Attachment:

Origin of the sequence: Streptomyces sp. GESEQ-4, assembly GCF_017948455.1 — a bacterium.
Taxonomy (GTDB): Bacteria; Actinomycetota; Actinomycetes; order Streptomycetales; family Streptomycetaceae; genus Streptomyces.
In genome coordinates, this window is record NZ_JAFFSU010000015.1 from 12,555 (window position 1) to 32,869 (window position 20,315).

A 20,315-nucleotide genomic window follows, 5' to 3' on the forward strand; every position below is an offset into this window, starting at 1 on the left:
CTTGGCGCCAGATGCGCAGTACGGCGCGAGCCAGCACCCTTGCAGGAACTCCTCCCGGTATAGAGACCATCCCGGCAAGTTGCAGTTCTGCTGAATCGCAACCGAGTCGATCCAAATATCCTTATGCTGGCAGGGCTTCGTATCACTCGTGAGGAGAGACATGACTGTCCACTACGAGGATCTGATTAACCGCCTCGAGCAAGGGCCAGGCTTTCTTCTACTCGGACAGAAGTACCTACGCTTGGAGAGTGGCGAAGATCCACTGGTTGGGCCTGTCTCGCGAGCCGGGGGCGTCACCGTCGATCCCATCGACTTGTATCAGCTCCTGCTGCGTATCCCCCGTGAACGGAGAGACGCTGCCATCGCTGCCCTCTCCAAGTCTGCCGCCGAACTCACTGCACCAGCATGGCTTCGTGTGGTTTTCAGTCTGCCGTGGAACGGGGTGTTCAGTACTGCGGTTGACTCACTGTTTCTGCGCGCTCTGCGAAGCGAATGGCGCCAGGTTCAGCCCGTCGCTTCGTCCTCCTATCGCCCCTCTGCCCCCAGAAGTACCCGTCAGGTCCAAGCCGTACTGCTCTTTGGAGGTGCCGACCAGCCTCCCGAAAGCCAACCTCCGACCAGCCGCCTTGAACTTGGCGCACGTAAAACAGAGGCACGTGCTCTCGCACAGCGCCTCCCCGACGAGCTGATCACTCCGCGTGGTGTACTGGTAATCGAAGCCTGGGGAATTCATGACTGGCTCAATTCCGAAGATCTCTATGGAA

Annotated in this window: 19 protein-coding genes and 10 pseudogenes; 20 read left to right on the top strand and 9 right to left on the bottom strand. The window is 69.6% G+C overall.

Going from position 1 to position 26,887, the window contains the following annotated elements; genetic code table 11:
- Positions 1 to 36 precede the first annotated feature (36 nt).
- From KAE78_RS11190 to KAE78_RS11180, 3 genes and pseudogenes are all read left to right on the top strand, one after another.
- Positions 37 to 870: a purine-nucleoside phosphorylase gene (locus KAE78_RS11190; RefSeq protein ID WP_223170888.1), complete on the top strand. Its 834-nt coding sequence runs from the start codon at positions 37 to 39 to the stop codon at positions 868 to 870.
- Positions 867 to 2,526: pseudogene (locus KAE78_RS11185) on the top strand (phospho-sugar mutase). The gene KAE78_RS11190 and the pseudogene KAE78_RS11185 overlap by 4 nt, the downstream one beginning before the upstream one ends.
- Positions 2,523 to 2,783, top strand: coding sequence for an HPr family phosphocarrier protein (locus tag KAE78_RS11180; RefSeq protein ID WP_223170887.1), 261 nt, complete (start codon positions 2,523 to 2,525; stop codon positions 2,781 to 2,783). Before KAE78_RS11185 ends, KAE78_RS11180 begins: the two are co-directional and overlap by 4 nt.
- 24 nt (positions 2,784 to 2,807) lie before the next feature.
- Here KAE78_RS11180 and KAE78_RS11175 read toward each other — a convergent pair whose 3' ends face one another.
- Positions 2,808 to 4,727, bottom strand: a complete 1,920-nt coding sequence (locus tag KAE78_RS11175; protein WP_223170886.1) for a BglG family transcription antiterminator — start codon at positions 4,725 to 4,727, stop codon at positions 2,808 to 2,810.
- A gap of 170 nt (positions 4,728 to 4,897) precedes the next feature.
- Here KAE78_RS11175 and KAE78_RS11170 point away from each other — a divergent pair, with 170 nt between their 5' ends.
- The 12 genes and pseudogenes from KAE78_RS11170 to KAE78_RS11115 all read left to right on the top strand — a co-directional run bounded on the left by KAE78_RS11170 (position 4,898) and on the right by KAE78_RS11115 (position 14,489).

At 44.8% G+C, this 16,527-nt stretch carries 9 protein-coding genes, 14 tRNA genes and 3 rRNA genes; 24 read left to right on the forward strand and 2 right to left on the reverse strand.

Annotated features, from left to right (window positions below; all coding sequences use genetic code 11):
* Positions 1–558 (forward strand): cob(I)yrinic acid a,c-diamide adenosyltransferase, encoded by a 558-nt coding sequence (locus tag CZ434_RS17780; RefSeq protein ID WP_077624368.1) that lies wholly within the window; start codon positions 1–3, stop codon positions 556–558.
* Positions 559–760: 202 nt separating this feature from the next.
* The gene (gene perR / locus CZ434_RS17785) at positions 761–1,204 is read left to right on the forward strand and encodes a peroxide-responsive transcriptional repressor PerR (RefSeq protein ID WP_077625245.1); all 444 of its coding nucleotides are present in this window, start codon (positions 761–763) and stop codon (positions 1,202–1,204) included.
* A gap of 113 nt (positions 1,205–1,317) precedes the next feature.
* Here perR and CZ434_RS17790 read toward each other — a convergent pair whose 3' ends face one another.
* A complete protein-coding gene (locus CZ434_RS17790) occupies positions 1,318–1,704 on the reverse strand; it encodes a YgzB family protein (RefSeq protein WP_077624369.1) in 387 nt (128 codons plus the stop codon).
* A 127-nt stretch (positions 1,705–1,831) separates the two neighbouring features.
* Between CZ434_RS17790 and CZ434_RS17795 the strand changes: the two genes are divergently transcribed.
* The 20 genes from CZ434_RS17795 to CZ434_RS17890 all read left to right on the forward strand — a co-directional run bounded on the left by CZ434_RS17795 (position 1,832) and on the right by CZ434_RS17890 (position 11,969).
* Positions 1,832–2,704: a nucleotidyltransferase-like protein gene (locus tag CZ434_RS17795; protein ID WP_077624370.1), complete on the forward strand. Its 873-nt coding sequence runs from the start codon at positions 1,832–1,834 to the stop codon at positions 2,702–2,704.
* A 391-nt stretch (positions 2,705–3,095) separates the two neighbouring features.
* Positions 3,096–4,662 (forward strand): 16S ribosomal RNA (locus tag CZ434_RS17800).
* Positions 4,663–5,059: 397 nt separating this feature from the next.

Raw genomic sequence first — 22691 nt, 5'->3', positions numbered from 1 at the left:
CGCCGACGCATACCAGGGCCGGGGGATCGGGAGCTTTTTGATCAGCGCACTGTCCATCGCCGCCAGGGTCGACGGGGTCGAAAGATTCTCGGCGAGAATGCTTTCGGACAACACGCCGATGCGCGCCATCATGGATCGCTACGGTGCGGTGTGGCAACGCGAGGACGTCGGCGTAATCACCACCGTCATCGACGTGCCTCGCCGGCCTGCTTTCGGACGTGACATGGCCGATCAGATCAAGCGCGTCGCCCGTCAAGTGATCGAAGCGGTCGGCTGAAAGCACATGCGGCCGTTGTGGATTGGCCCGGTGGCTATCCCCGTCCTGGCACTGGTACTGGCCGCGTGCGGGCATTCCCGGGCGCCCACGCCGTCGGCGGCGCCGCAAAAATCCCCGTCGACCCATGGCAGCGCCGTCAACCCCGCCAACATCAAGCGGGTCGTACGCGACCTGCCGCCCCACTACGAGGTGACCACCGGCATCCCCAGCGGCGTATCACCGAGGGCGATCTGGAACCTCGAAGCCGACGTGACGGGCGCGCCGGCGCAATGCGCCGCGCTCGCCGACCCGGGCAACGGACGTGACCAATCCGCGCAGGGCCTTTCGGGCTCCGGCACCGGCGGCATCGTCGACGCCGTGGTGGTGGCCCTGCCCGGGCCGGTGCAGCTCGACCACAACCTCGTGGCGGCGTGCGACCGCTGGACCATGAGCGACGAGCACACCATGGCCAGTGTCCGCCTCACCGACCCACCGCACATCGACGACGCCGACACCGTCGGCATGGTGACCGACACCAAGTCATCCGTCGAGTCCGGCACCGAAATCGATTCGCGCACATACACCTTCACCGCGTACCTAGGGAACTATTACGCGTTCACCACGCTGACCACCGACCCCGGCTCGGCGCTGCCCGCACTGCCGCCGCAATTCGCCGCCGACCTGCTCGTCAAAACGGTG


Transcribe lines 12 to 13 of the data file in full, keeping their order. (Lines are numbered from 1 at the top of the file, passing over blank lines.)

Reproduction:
- Positions 2,523 to 2,783, top strand: coding sequence for an HPr family phosphocarrier protein (locus tag KAE78_RS11180; RefSeq protein ID WP_223170887.1), 261 nt, complete (start codon positions 2,523 to 2,525; stop codon positions 2,781 to 2,783). Before KAE78_RS11185 ends, KAE78_RS11180 begins: the two are co-directional and overlap by 4 nt.
- 24 nt (positions 2,784 to 2,807) lie before the next feature.